Hack 32 Create a Static ARP Table

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Use static ARP table entries to combat spoofing and other nefarious activities.

As discussed in [Hack #31], a lot of bad things can happen if someone successfully poisons the ARP table of a machine on your network. The previous hack discussed how to monitor for this behavior, but how do we prevent the effects of someone attempting to poison an ARP table?

One way to prevent the ill effects of this behavior is to create static ARP table entries for all of the devices on your local network segment. When this is done, the kernel will ignore all ARP responses for the specific IP address used in the entry and use the specified MAC address instead.

To do this, you can use the arp command, which allows you to directly manipulate the kernel's ARP table entries. To add a single static ARP table entry, run this:

arp -s ipaddr macaddr

If you know that the MAC address that corresponds to is 00:50:BA:85:85:CA, you could add a static ARP entry for it like this:

# arp -s 00:50:ba:85:85:ca

For more than a few entries, this can be a time-consuming process. To be fully effective, you must add an entry for each device on your network on every host that allows you to create static ARP table entries.

Luckily, most versions of the arp command can take a file as input and use it to create static ARP table entries. Under Linux, this is done with the -f command-line switch. Now all you need to do is generate a file containing the MAC and IP address pairings, which you can then copy to all the hosts on your network.

To make this easier, you can use this quick-n-dirty Perl script:



# gen_ethers.pl <from ip> <to ip>


my ($start_1, $start_2, $start_3, $start_4) = split(/\./, $ARGV[0], 4);

my ($end_1, $end_2, $end_3, $end_4) = split(/\./, $ARGV[1], 4);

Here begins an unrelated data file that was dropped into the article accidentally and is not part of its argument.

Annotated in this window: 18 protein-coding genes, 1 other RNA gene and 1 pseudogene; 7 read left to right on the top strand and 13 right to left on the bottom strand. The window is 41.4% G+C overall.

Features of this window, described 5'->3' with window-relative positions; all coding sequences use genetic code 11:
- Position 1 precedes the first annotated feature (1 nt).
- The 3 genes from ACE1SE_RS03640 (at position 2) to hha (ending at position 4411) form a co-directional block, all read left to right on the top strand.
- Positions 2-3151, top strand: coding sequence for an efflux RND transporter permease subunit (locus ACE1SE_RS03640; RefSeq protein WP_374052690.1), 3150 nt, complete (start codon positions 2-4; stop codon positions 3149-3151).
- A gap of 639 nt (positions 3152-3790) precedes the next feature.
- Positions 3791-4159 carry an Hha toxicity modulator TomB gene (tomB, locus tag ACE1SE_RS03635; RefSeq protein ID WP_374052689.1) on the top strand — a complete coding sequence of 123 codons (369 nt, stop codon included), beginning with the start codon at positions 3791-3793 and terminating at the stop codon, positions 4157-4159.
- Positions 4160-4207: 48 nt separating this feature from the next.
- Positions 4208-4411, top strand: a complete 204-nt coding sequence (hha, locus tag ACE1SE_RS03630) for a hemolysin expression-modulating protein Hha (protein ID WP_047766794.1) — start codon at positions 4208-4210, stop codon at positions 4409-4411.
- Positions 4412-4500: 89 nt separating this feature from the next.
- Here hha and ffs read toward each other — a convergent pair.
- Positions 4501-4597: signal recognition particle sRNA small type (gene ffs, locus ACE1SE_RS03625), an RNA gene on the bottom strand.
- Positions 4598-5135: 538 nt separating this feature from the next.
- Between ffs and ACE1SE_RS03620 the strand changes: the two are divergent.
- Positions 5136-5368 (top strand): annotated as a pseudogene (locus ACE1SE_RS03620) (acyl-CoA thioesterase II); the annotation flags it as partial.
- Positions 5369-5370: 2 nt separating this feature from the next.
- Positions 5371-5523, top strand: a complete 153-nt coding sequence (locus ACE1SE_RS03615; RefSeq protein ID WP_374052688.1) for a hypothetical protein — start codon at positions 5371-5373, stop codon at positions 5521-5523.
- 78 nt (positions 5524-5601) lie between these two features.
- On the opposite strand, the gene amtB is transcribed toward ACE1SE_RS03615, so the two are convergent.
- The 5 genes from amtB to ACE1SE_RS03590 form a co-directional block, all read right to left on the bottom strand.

my $ARP_CMD="/sbin/arp -n";

for(my $oct_1 = $start_1; $oct_1 <= $end_1 && $oct_1 <= 255; $oct_1++ ){

  for(my $oct_2 = $start_2; $oct_2 <= $end_2 && $oct_2 <= 255; $oct_2++){

    for(my $oct_3 = $start_3; $oct_3 <= $end_3 && $oct_3 <= 255; $oct_3++){

      for(my $oct_4 = $start_4; $oct_4 <= $end_4 && $oct_4 < 255; $oct_4++){

    system("ping -c 1 -W 1 $oct_1.$oct_2.$oct_3.$oct_4 > /dev/null 2>&1");

          my $ether_addr = `$ARP_CMD $oct_1.$oct_2.$oct_3.$oct_4 | egrep 'HWaddress|

(incomplete)' | awk '{print \$3}'`;


    if(length($ether_addr) == 17){







This script will take a range of IP addresses and attempt to ping each one once. In doing this, each active IP address will appear in the machine's ARP table. After an IP address is pinged, the script will then look for that IP address in the ARP table, and print out the MAC/IP address pair in a format suitable for putting into a file to load with the arp command. This script was written with Linux in mind but should work on other Unix-like operating systems as well.

For example, if you wanted to generate a file for all the IP addresses from to and store the results in /etc/ethers, you would run the script like this:

# ./gen_ethers > /etc/ethers

When using arp with the -f switch, it will automatically use the /etc/ethers file to create the static entries. However, you can specify any file you prefer. For example, if you wanted to use /root/arp_entries instead, you would run this:

# arp -f /root/arp_entries

This script isn't perfect, but it can save a lot of time when creating static ARP table entries for the hosts on your network. Once you've generated the file with the MAC/IP pairings, you can copy it to the other hosts and add an arp command to the system startup scripts, to automatically load them at boot time. The main downside to using this method is that all the devices on your network need to be powered on when the script runs; otherwise, they will be missing from the list. In addition, if the machines on your network change frequently, you'll have to regenerate and distribute the file often, which may be more trouble than it's worth. But for servers and devices that never change their IP or MAC address, this method can protect your machines from ARP poisoning attacks.